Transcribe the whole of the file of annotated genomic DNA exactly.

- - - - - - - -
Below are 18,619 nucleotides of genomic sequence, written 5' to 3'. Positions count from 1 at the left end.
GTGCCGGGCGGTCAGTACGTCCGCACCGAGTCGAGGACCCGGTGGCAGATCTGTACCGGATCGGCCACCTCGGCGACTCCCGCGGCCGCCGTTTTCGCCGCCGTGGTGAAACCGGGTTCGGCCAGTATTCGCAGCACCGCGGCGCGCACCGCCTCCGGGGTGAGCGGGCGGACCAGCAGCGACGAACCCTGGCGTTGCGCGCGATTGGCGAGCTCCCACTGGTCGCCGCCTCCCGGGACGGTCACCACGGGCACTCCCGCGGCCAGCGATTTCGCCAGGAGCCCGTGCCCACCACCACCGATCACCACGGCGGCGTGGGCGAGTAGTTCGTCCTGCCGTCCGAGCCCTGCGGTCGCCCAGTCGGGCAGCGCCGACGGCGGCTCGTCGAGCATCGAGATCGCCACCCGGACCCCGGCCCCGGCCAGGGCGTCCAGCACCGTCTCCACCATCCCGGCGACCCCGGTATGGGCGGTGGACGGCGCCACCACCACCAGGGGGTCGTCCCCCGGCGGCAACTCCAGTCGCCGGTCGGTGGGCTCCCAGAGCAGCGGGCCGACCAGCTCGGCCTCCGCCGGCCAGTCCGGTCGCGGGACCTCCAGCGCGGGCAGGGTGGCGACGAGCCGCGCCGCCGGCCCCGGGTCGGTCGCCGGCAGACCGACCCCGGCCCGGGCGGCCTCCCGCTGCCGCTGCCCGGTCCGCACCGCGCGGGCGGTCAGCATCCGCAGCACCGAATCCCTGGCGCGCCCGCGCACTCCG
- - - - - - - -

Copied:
Below are 18,619 nucleotides of genomic sequence, written 5' to 3'. Positions count from 1 at the left end.
GTGCCGGGCGGTCAGTACGTCCGCACCGAGTCGAGGACCCGGTGGCAGATCTGTACCGGATCGGCCACCTCGGCGACTCCCGCGGCCGCCGTTTTCGCCGCCGTGGTGAAACCGGGTTCGGCCAGTATTCGCAGCACCGCGGCGCGCACCGCCTCCGGGGTGAGCGGGCGGACCAGCAGCGACGAACCCTGGCGTTGCGCGCGATTGGCGAGCTCCCACTGGTCGCCGCCTCCCGGGACGGTCACCACGGGCACTCCCGCGGCCAGCGATTTCGCCAGGAGCCCGTGCCCACCACCACCGATCACCACGGCGGCGTGGGCGAGTAGTTCGTCCTGCCGTCCGAGCCCTGCGGTCGCCCAGTCGGGCAGCGCCGACGGCGGCTCGTCGAGCATCGAGATCGCCACCCGGACCCCGGCCCCGGCCAGGGCGTCCAGCACCGTCTCCACCATCCCGGCGACCCCGGTATGGGCGGTGGACGGCGCCACCACCACCAGGGGGTCGTCCCCCGGCGGCAACTCCAGTCGCCGGTCGGTGGGCTCCCAGAGCAGCGGGCCGACCAGCTCGGCCTCCGCCGGCCAGTCCGGTCGCGGGACCTCCAGCGCGGGCAGGGTGGCGACGAGCCGCGCCGCCGGCCCCGGGTCGGTCGCCGGCAGACCGACCCCGGCCCGGGCGGCCTCCCGCTGCCGCTGCCCGGTCCGCACCGCGCGGGCGGTCAGCATCCGCAGCACCGAATCCCTGGCGCGCCCGCGCACTCCG